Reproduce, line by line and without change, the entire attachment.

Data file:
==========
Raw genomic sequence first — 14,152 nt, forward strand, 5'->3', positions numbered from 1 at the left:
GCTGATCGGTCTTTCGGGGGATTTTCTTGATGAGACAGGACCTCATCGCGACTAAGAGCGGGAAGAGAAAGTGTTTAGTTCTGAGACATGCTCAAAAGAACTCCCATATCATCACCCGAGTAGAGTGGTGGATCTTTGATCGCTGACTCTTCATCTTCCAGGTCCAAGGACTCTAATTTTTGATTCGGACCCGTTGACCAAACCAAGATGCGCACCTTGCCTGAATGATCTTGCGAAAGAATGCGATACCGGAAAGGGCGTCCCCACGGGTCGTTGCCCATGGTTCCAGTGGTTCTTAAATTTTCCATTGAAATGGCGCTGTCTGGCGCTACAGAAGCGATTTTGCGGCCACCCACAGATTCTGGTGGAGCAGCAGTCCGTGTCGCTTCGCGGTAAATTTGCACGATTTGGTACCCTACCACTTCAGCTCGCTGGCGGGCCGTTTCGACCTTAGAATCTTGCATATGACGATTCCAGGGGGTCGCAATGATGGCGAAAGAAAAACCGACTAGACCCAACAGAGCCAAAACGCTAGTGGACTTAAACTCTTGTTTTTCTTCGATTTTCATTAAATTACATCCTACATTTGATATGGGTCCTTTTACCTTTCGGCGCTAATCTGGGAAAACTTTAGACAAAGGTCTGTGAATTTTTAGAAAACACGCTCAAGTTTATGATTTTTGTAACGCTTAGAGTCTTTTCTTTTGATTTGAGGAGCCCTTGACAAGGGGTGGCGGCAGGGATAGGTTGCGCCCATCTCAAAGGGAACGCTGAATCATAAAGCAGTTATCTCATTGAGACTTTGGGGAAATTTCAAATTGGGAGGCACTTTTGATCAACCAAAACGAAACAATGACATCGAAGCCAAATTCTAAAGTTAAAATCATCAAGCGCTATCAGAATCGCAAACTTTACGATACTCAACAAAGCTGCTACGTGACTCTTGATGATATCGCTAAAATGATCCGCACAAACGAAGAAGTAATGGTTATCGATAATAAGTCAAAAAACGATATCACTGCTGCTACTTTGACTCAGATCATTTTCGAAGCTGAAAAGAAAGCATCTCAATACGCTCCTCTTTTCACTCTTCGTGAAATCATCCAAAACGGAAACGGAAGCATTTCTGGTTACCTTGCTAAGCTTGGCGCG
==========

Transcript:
Raw genomic sequence first — 14,152 nt, forward strand, 5'->3', positions numbered from 1 at the left:
GCTGATCGGTCTTTCGGGGGATTTTCTTGATGAGACAGGACCTCATCGCGACTAAGAGCGGGAAGAGAAAGTGTTTAGTTCTGAGACATGCTCAAAAGAACTCCCATATCATCACCCGAGTAGAGTGGTGGATCTTTGATCGCTGACTCTTCATCTTCCAGGTCCAAGGACTCTAATTTTTGATTCGGACCCGTTGACCAAACCAAGATGCGCACCTTGCCTGAATGATCTTGCGAAAGAATGCGATACCGGAAAGGGCGTCCCCACGGGTCGTTGCCCATGGTTCCAGTGGTTCTTAAATTTTCCATTGAAATGGCGCTGTCTGGCGCTACAGAAGCGATTTTGCGGCCACCCACAGATTCTGGTGGAGCAGCAGTCCGTGTCGCTTCGCGGTAAATTTGCACGATTTGGTACCCTACCACTTCAGCTCGCTGGCGGGCCGTTTCGACCTTAGAATCTTGCATATGACGATTCCAGGGGGTCGCAATGATGGCGAAAGAAAAACCGACTAGACCCAACAGAGCCAAAACGCTAGTGGACTTAAACTCTTGTTTTTCTTCGATTTTCATTAAATTACATCCTACATTTGATATGGGTCCTTTTACCTTTCGGCGCTAATCTGGGAAAACTTTAGACAAAGGTCTGTGAATTTTTAGAAAACACGCTCAAGTTTATGATTTTTGTAACGCTTAGAGTCTTTTCTTTTGATTTGAGGAGCCCTTGACAAGGGGTGGCGGCAGGGATAGGTTGCGCCCATCTCAAAGGGAACGCTGAATCATAAAGCAGTTATCTCATTGAGACTTTGGGGAAATTTCAAATTGGGAGGCACTTTTGATCAACCAAAACGAAACAATGACATCGAAGCCAAATTCTAAAGTTAAAATCATCAAGCGCTATCAGAATCGCAAACTTTACGATACTCAACAAAGCTGCTACGTGACTCTTGATGATATCGCTAAAATGATCCGCACAAACGAAGAAGTAATGGTTATCGATAATAAGTCAAAAAACGATATCACTGCTGCTACTTTGACTCAGATCATTTTCGAAGCTGAAAAGAAAGCATCTCAATACGCTCCTCTTTTCACTCTTCGTGAAATCATCCAAAACGGAAACGGAAGCATTTCTGGTTACCTTGCTAAGCTTGGCGCG